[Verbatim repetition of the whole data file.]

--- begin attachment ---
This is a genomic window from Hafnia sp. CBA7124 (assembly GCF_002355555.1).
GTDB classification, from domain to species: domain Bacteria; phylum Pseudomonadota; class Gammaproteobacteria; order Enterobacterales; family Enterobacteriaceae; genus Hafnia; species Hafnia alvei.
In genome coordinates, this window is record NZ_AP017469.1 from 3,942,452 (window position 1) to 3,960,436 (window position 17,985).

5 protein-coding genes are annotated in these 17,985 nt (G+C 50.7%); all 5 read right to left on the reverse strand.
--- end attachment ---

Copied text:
This is a genomic window from Hafnia sp. CBA7124 (assembly GCF_002355555.1).
GTDB classification, from domain to species: domain Bacteria; phylum Pseudomonadota; class Gammaproteobacteria; order Enterobacterales; family Enterobacteriaceae; genus Hafnia; species Hafnia alvei.
In genome coordinates, this window is record NZ_AP017469.1 from 3,942,452 (window position 1) to 3,960,436 (window position 17,985).

5 protein-coding genes are annotated in these 17,985 nt (G+C 50.7%); all 5 read right to left on the reverse strand.